The Martian Edicts
|[//Martian delegation; heralding the declaration of the Martian Edicts+]|
+ Yes, this epoch finds Mars much reduced in strength and influence; our reach alone less sure and steady than Terra’s in concert; but fraternity allows objection without threat. That we are together but apart is key. In the spirit of clarity:
We come in peace.
...And yet... And yet, if Terra intends Mars to be a subordinate sibling, then the fact remains: we are the elder. This seniority grants us suzerainty of purpose+
[//Declaration of peaceful intent: from the preface to the Martian Edicts of Nero-Gollos, voiced via Transcribe+]
While nominally Mars was held as the High Altar and Prima inter pares of the Forgeworld, the parochial and inward-looking Cult Mechanicus was still recovering from the Great Schism when the broader Imperium faced the crisis posed by the False Primarch. Several centuries had passed since the Horus Heresy, which had seen the Mechanicum of Mars split and cast down, before being reformed as the Adeptus Mechanicus.
|[//Ïa! ïa! Holy Mars!+]|
Far more than a mere renaming, the followers of the Machine God were now officially a subservient appendage, rather than an empire-within-an-empire. Mars had similarly lost its pre-eminence as a central node for the increasingly superstitious and conservative Mechanicus.
By the time of the War of the False Primarch, Mars remained a critically important symbol, but its temporal reach had been hugely curtailed. Principal Forgeworlds across the Imperium – Ryza, Triplex Phall and others – were considerably more wary of sharing their data with Mars. In addition to the physical and material losses of the Great Schism, the Horus Heresy had proven to be a loss of innocence and idealism within the Machine Cult.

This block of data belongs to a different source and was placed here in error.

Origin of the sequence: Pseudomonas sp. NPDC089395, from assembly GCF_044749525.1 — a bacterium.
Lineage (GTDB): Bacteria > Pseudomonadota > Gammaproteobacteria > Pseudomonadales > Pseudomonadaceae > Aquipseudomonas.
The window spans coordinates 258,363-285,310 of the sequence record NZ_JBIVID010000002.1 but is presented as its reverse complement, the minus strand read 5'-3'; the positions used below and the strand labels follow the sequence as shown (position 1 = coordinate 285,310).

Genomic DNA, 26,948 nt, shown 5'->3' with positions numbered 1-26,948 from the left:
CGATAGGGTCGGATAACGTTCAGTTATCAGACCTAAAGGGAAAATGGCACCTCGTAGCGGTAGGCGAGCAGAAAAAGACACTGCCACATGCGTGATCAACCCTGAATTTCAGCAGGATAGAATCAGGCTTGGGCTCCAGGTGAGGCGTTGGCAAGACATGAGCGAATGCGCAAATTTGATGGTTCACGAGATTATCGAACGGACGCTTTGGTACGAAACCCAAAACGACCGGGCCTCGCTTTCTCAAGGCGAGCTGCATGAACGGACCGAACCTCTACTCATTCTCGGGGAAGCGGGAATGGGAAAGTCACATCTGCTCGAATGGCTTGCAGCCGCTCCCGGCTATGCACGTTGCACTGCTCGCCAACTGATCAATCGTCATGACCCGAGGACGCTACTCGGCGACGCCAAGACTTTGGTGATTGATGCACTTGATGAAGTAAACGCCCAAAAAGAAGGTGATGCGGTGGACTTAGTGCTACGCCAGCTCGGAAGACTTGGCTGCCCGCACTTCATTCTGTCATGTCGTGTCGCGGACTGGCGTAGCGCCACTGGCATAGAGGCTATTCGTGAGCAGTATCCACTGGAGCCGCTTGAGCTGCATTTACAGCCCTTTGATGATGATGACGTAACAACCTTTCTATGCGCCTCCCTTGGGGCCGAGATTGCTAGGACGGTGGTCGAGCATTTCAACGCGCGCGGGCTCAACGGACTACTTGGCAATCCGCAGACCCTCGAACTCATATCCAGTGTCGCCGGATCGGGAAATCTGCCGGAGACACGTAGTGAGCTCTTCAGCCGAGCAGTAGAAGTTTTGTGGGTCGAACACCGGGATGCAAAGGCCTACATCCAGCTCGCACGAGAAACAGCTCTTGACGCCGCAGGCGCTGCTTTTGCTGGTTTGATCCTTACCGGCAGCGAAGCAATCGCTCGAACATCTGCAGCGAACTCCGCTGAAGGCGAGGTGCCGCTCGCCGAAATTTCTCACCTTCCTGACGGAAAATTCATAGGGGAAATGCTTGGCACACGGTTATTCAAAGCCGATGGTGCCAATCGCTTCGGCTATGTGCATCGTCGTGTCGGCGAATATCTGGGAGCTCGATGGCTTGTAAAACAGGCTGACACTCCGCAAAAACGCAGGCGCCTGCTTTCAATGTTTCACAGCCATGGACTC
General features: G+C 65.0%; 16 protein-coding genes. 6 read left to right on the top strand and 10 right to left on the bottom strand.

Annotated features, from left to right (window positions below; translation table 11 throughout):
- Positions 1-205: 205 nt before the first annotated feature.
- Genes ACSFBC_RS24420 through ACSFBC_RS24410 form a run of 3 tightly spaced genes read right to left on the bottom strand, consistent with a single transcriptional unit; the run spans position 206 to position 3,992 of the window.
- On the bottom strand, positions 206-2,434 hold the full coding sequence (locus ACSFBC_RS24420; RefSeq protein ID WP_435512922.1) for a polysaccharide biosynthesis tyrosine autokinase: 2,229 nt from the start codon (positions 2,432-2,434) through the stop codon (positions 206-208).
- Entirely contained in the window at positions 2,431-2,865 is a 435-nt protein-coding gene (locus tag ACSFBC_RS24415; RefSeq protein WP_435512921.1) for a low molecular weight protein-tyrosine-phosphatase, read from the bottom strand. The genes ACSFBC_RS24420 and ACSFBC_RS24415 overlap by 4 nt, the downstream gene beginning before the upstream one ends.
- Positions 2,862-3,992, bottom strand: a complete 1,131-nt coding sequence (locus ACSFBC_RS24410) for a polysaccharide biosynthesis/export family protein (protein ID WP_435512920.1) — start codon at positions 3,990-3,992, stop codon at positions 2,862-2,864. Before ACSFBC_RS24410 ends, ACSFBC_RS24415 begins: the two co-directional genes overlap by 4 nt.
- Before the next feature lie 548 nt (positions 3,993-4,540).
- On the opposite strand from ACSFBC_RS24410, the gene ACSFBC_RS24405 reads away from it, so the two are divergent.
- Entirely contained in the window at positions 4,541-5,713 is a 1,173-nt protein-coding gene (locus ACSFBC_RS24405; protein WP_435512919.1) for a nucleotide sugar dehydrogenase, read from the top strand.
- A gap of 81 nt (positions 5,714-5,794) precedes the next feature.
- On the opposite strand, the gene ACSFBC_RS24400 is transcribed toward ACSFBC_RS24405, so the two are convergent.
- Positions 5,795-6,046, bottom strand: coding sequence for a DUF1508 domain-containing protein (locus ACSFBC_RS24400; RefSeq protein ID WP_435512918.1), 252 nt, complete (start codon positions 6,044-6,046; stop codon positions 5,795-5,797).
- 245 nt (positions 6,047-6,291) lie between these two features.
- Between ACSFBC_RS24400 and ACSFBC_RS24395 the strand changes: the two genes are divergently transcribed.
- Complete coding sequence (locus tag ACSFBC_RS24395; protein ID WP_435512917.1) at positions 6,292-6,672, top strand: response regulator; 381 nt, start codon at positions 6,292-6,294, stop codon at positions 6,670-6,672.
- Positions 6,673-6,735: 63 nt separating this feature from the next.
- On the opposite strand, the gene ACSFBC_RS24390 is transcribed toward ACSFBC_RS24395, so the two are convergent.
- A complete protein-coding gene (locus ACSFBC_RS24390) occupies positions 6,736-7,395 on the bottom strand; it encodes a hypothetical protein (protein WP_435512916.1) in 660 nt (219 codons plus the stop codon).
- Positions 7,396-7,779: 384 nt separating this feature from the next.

Nevertheless, despite its reduced power and influence, the Martian Magi of the Adeptus Mechanicus had long memories. Indeed, many had direct or inherited experience of the Heresy owing to their unnaturally extended lives. This, along with their former status and critical nature, afforded them a strong voice within the Senatorum Imperialis, and the seat of the Fabricator-General on the High Lords had – thus far – always belonged to a Martian native.
|[//Mixed groups of Protectors and Myrmidons are a common sight on Mars’ dusty roads, a sign of the great work that still continues to reclaim the Red Planet for humanity.+]|
“Travel on Mars is perilous. The skies are still scanned by ancient automated weaponry, so vast sections of the Red Planet can only be traversed on land. The roads between settlements are long, and the ruined cities that they pass through are best avoided, for the horrors of Old Night still linger there.
That these journeys are merely dangerous, rather than suicidal, is down to the dutiful labour and endless sacrifice of the Order of Protectors. The Protectors are one of the Red Planet’s oldest institutions, founded in the very first days of the Machine Cult to escort believers as they ventured from their bunkers out into Mars of Old Night.